#
# Use 'blkid' to print the universally unique identifier for a
# device; this may be used with UUID= as a more robust way to name devices
# that works even if disks are added and removed. See fstab(5).
#
# 
# / was on /dev/sdd1 during installation
UUID=daacbddf-d286-4fef-a9b4-d3b43ca1ca9b / ext4 errors=remount-ro 0 1
# swap was on /dev/sdd5 during installation
UUID=dfb81bdb-0210-4b5c-9ec1-7787346be8ae none swap sw 0 0

[mkp]
grub config file: /mnt/boot/grub/grub.cfg
#
# DO NOT EDIT THIS FILE
#
# It is automatically generated by grub-mkconfig using templates
# from /etc/grub.d and settings from /etc/default/grub
#

### BEGIN /etc/grub.d/00_header ###
if [ -s $prefix/grubenv ]; then
set have_grubenv=true
load_env
fi
if [ "${next_entry}" ] ; then
set default="${next_entry}"
set next_entry=
save_env next_entry
set boot_once=true
else
set default="0"
fi

if [ x"${feature_menuentry_id}" = xy ]; then
menuentry_id_option="--id"
else
menuentry_id_option=""
fi

export menuentry_id_option

if [ "${prev_saved_entry}" ]; then
set saved_entry="${prev_saved_entry}"
save_env saved_entry
set prev_saved_entry=
save_env prev_saved_entry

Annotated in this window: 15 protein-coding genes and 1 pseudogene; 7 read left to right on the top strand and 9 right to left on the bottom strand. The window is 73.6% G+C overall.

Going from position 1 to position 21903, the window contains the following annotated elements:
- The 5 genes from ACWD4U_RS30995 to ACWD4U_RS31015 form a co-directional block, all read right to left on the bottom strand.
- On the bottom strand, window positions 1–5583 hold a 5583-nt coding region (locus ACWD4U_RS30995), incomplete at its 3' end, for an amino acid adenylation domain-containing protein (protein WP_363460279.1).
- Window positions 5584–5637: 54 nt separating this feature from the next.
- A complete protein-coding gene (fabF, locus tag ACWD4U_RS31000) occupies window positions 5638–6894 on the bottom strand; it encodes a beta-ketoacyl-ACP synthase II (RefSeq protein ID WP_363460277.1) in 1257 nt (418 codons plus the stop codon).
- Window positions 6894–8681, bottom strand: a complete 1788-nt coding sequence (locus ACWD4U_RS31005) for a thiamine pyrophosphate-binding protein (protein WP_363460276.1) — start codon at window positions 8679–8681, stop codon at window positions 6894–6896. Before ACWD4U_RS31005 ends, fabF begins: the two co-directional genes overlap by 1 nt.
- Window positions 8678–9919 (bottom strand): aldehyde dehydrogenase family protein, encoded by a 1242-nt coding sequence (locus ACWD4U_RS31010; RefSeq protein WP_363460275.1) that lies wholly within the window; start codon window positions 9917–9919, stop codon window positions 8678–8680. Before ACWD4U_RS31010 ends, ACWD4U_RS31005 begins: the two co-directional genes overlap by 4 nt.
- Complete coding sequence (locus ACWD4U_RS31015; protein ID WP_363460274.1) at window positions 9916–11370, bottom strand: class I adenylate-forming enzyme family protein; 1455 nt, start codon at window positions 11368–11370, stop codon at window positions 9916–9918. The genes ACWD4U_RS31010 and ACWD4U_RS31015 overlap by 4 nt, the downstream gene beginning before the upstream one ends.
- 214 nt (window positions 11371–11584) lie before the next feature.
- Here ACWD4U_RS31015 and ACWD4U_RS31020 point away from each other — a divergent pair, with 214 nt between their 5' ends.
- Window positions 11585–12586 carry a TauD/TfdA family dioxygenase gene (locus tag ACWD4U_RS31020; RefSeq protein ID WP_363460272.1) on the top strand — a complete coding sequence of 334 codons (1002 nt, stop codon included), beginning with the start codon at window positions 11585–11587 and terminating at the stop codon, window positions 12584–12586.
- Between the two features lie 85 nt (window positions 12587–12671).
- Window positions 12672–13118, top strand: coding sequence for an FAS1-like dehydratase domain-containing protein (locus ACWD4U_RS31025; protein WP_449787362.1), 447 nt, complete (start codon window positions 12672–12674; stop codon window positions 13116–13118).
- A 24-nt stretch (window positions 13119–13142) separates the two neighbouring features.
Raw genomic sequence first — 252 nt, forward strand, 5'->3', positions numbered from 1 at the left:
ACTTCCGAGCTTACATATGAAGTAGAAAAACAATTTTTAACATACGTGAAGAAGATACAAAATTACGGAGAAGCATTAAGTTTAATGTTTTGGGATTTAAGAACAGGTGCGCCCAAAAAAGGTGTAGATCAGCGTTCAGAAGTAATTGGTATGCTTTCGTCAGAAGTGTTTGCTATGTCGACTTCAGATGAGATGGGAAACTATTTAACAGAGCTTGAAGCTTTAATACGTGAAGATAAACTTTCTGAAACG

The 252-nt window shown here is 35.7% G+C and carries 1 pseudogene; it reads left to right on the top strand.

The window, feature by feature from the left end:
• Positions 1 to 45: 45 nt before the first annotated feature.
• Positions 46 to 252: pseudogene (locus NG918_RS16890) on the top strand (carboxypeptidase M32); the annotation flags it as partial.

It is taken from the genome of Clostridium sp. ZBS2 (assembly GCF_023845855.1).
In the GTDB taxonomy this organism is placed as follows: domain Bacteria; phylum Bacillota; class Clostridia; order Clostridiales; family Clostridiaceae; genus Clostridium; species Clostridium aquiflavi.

set boot_once=true
fi

function savedefault {
if [ -z "${boot_once}" ]; then
saved_entry="${chosen}"
save_env saved_entry
fi
}
function load_video {
if [ x$feature_all_video_module = xy ]; then
insmod all_video
else
insmod efi_gop
insmod efi_uga
insmod ieee1275_fb
insmod vbe
insmod vga
insmod video_bochs
insmod video_cirrus
fi
}

if [ x$feature_default_font_path = xy ] ; then
font=unicode
else
insmod part_msdos
insmod ext2
set root='hd0,msdos1'
if [ x$feature_platform_search_hint = xy ]; then
search --no-floppy --fs-uuid --set=root --hint-ieee1275='ieee1275//disk@0,msdos1' --hint-bios=hd0,msdos1 --hint-efi=hd0,msdos1 --hint-baremetal=ahci0,msdos1 daacbddf-d286-4fef-a9b4-d3b43ca1ca9b
else
search --no-floppy --fs-uuid --set=root daacbddf-d286-4fef-a9b4-d3b43ca1ca9b
fi
font="/usr/share/grub/unicode.pf2"
fi

if loadfont $font ; then
set gfxmode=auto
load_video
insmod gfxterm
fi
terminal_output gfxterm
if [ "${recordfail}" = 1 ] ; then
set timeout=-1
else
if [ x$feature_timeout_style = xy ] ; then
set timeout_style=menu
set timeout=5
# Fallback normal timeout code in case the timeout_style feature is
# unavailable.
else
set timeout=5
fi
fi
### END /etc/grub.d/00_header ###

### BEGIN /etc/grub.d/05_debian_theme ###
insmod part_msdos
insmod ext2
set root='hd0,msdos1'
if [ x$feature_platform_search_hint = xy ]; then
search --no-floppy --fs-uuid --set=root --hint-ieee1275='ieee1275//disk@0,msdos1' --hint-bios=hd0,msdos1 --hint-efi=hd0,msdos1 --hint-baremetal=ahci0,msdos1 daacbddf-d286-4fef-a9b4-d3b43ca1ca9b
else
search --no-floppy --fs-uuid --set=root daacbddf-d286-4fef-a9b4-d3b43ca1ca9b
fi
insmod png
if background_image /boot/grub/torios-grub.png; then
true
else
set menu_color_normal=cyan/blue
set menu_color_highlight=white/blue
fi